Twin falls in Yoho National Park. Yoho is one of the mountain parks that will see its management plan updated to provide direction for park policies for the next five to 10 years. (Claire Palmer photo)

Twin falls in Yoho National Park. Yoho is one of the mountain parks that will see its management plan updated to provide direction for park policies for the next five to 10 years. (Claire Palmer photo)

Management plans unveiled for Yoho, Kootenay

The plans were released in August

Parks Canada recently revealed its management plans for several national parks, including Yoho National Park and Kootenay National Park near Golden.

A management plan is a strategic guide for future management of a national park.

It is required by legislation, guided by public consultation, approved by the federal minister responsible for Parks Canada, and tabled in Parliament.

It is the primary public accountability document for each national park.

The seven key strategies for both parks have been identified as:

• conserving natural and cultural heritage for future generations;

• true-to-place experiences;

• strengthening Indigenous relations;

• connecting with Canadians within and beyond the park;

• managing development and park communities;

• regional connectivity and landscapes; and

• climate change and adaptation.

The key strategies represent Parks Canada’s planned approach to park management for the next five to 10 years.

Both plans also include direction for specific areas in the parks.

In Yoho, this incudes the Upper Yoho and Littel Yoho Valley management areas, encompassing the Takakkaw Falls day-use area and the upstream area of the watershed.

There are approximately 46 kilometres of designated hiking trails, including popular routes in the forested valleys of the Yoho and Little Yoho rivers, and the Iceline, Kiwetinok Pass and Yoho Glacier trails in this area.

This management area provides access to the wilderness area, which is to be maintained in a natural state with minimal intrusion of infrastructure or technology.

Visitor facilities will be upgraded, with plans to move Little Yoho Valley Campground to a new site, and upgrading backcountry sites at Twin Falls and Laughing Falls.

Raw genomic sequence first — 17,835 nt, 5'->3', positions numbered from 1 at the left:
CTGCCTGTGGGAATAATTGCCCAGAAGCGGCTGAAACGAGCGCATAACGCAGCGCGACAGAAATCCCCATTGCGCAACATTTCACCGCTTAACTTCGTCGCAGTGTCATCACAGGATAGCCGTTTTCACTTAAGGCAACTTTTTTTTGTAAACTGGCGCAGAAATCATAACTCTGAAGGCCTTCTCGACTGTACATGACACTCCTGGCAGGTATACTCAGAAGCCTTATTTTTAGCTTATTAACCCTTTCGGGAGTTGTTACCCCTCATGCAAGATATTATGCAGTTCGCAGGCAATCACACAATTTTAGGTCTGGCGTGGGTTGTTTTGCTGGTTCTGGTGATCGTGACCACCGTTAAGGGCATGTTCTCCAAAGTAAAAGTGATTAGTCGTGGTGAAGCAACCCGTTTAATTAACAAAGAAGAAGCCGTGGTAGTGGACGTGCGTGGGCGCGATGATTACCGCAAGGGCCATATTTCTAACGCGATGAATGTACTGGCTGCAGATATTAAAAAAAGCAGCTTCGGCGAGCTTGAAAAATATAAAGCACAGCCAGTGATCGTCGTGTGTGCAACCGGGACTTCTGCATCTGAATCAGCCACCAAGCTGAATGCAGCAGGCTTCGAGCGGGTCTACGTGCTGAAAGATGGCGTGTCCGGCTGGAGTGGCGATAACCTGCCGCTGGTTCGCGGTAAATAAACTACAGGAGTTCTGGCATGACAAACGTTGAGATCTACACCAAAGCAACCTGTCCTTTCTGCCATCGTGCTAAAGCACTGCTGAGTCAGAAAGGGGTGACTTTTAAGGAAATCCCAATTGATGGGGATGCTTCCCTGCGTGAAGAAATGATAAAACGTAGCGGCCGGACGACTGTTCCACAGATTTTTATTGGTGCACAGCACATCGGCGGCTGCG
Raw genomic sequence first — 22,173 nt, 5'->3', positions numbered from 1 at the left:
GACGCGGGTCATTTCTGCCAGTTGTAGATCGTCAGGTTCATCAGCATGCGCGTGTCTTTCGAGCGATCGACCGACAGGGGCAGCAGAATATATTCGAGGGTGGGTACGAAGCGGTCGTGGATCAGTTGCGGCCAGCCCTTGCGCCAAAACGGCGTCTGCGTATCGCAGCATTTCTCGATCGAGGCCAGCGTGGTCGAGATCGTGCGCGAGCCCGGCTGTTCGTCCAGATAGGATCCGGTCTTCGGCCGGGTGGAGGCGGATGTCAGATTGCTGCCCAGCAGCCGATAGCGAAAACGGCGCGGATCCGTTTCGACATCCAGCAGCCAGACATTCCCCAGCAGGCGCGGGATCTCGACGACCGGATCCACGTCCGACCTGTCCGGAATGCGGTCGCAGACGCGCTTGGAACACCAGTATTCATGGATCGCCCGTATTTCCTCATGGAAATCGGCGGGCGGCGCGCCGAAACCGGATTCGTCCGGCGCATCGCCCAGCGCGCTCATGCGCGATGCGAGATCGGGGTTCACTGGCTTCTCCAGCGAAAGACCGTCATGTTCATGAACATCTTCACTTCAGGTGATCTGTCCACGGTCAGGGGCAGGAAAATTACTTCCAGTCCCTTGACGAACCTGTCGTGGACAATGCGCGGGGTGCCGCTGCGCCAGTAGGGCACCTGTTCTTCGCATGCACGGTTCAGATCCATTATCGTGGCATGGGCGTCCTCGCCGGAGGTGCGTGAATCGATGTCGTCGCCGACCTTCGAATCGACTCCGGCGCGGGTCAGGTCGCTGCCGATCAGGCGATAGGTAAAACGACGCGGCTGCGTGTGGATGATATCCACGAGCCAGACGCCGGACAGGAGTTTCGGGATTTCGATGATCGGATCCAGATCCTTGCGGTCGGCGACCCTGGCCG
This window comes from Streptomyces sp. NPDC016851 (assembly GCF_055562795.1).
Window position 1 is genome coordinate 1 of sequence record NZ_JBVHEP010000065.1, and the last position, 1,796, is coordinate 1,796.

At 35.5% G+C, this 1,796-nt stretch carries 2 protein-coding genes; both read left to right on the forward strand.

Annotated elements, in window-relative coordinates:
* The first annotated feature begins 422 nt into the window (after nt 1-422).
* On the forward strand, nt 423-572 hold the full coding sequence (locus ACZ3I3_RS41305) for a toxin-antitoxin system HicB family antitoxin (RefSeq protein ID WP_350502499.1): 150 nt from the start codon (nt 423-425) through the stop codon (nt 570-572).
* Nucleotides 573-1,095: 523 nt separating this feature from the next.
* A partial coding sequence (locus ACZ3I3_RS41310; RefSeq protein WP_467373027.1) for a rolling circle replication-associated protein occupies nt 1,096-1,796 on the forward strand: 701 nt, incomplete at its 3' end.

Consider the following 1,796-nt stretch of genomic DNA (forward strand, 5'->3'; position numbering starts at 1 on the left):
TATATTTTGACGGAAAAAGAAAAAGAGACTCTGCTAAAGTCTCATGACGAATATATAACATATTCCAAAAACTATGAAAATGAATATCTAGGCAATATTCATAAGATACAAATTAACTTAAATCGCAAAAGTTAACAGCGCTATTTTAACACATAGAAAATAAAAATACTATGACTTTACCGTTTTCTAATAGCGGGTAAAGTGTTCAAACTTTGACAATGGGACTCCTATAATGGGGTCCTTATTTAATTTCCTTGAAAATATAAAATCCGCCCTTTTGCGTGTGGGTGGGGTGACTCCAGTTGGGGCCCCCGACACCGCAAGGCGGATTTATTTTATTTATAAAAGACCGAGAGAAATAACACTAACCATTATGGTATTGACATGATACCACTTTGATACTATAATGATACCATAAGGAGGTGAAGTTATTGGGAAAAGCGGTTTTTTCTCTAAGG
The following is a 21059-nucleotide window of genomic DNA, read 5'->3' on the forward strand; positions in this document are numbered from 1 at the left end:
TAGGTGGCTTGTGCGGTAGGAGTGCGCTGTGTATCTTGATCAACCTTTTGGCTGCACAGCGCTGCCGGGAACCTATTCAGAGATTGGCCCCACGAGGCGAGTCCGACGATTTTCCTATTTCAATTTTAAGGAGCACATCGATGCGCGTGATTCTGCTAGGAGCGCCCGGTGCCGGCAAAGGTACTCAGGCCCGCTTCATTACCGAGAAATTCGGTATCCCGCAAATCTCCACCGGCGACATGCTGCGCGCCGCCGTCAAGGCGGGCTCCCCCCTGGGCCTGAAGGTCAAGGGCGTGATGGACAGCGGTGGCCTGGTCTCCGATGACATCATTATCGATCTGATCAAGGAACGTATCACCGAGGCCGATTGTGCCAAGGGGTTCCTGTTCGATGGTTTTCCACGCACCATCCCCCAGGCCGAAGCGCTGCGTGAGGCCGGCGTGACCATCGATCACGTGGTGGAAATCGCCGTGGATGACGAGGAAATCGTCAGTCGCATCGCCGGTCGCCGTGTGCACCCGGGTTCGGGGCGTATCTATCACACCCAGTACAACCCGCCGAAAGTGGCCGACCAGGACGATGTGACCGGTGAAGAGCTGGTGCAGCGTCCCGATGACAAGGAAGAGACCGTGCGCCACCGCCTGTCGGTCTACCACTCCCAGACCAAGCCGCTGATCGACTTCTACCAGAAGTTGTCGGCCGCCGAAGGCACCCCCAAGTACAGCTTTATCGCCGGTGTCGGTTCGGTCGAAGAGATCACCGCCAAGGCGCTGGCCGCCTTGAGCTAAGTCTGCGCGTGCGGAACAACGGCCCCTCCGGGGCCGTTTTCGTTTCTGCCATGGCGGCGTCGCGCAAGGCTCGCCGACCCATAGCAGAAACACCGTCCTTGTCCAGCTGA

New human waste management solutions will also be explored as will be the feasability of relocating the Whiskey Jack Hostel.

Managing increasing demand by visitors is one of the key issues identified in the State of the park assessment from 2018.

Many of the key directives for the park were identified through public feedback, which identified widespread support for the protection of the park.

Topics where respondents indicated a high degree of support include maintaining functional wildlife corridors, maintaining wilderness character, employing visitor use management strategies to address increasing visitation, restoring local populations of species at risk, maintaining sustainable visitor facilities, and working to monitor and mitigate threats from climate change.

For Kooetenay National Park, specific direction was given for the Rockwall area, a popular multi-day hiking area in the park.

Restoring the role of fire as a key process in forest ecosystems is a ket part of conservation in the plan – this work will continue in priority areas such as montane open forest grassland and meadows, with a goal of restoring 50 per cent of the historic fire cycle.

This will further increase the natural diversity of the forest so that these ecosystems become more varied in age and composition.

This will provide a greater range of wildlife habitat and make park forests more resilient to stresses such as insects, disease, and climate change.

Management attention will also focus on improving the ecological integrity of aquatic and terrestrial ecosystems, maintaining landscape connectivity, and managing species at risk and non-native invasive species.

Parks Canada